By now, many of you will have seen Scott Cooper’s BLACK MASS. To me, this powerful gangster tale was as good as recent Boston-set sleepers like THE TOWN, and Johnny Depp is pretty much a lock for a best actor nomination (although I’d wager a win is unlikely). Joel Edgerton also deserves some consideration for his part as the FBI agent who turned Depp’s Whitey Bulger into a snitch, and turned a blind eye to over a decade of murders.

8. The Martian

With so many heavy movies playing TIFF, it’s often a treat to take a break and lose yourself in a fun movie, and if there’s anything THE MARTIAN is, it’s fun. Often hilarious, and extremely engaging in 3D, THE MARTIAN is Hollywood blockbuster film-making at its best. Ridley Scott’s made a terrific sci-fi adventure for the whole family, and I’m certain Matt Damon’s portrait as a stranded NASA astronaut (as well as Jessica Chastain as his C.O) will inspire many kids to want to become astronauts when they grow up. Look for my interviews with the cast and Ridley Scott next week!

9. Eye in the Sky

I’m actually amazed Gavin Hood’s EYE IN THE SKY hasn’t picked up a massive distribution deal yet. A major comeback after the X-MEN ORIGINS: WOLVERINE debacle, Hood’s exciting, complex take on drone warfare is everything GOOD KILL is not. Thought-provoking, but also entertaining and accessible, EYE IN THE SKY has the makings of a hit, with Helen Mirren, Alan Rickman and Aaron Paul leading a top-notch cast. This is one to keep an eye out for.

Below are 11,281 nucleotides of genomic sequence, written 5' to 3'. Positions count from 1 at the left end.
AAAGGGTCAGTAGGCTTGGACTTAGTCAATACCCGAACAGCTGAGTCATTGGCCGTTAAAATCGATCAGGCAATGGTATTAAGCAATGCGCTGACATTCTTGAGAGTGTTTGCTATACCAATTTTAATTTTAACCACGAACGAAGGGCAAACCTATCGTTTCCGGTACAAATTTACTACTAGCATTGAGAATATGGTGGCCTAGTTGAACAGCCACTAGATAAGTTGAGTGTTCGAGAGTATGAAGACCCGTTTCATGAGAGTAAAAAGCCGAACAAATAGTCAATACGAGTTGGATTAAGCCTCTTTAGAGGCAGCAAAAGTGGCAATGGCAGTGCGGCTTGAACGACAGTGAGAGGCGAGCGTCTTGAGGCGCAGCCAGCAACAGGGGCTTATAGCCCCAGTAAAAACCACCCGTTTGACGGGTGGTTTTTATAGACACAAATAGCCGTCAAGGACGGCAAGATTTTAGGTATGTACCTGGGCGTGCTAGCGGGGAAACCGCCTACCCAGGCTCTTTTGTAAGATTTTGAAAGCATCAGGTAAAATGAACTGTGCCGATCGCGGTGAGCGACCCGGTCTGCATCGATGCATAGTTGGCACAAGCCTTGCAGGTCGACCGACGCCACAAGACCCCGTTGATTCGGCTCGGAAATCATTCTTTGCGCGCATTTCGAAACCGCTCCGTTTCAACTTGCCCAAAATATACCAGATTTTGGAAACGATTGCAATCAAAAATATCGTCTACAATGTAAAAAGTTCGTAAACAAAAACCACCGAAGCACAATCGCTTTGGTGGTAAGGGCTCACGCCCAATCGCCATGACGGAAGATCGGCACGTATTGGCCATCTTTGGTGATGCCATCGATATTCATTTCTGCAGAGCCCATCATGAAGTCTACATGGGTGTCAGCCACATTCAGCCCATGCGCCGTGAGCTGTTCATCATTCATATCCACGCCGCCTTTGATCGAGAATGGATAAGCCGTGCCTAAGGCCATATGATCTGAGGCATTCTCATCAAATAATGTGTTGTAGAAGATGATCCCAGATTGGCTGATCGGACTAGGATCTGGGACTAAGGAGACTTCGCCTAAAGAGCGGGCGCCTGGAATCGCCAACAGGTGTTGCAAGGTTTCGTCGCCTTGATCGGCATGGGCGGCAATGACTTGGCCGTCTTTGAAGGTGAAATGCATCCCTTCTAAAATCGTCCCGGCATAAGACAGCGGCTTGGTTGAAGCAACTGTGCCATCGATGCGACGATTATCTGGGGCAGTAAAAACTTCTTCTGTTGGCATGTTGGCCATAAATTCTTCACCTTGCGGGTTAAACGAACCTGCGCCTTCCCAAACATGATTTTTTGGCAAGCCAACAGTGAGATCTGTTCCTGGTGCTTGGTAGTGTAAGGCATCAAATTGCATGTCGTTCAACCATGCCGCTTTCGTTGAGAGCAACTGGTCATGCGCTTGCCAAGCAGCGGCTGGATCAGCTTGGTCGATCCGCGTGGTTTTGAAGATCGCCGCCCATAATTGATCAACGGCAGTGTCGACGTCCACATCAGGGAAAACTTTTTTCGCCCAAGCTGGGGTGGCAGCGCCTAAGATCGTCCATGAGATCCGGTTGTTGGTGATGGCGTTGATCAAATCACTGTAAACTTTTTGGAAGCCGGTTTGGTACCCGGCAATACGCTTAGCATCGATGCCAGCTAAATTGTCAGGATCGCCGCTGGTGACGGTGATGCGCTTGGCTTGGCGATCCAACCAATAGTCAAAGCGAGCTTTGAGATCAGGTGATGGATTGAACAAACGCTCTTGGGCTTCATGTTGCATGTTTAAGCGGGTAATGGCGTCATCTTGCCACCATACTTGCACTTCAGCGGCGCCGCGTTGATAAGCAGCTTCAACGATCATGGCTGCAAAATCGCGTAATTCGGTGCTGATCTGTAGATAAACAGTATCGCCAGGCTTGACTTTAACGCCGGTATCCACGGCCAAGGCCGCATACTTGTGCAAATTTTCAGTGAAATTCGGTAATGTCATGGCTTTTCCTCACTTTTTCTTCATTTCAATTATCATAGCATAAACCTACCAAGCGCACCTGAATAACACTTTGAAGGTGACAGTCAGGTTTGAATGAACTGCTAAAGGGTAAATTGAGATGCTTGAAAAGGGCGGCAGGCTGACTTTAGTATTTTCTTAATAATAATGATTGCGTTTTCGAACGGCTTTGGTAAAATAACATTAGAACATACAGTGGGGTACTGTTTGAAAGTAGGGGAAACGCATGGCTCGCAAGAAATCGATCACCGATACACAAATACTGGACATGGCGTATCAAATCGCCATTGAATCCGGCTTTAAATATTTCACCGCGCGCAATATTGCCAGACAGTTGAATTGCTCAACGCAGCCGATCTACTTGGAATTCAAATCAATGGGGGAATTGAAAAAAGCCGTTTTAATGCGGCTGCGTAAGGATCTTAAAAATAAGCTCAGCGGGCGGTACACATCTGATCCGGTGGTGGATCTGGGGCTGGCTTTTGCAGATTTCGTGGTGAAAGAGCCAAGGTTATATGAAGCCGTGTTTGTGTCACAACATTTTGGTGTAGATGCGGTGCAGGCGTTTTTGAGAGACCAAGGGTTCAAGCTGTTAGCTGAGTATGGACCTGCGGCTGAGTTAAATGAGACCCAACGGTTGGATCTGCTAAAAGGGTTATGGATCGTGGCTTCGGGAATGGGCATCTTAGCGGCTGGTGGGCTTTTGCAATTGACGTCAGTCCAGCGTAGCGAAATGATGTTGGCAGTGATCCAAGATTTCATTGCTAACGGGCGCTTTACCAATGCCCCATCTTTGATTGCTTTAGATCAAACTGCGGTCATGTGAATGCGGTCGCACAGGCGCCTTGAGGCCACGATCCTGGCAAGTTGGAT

10. The Witch

Robert Eggers’ THE WITCH scared the bejesus out of me. As a critic, I’m pretty a pretty tough nut to crack as years of movies have left me desensitized to horror. However, the arthouse-horror hybrid THE WITCH did the trick and then some. A throwback to the kind of genre movies made by auteurs like Ken Russell and Stanley Kubrick in the seventies, THE WITCH is a must-see for all although please, do you best to see it in theaters as it really needs to be appreciated on the big-screen (with kick-ass sound).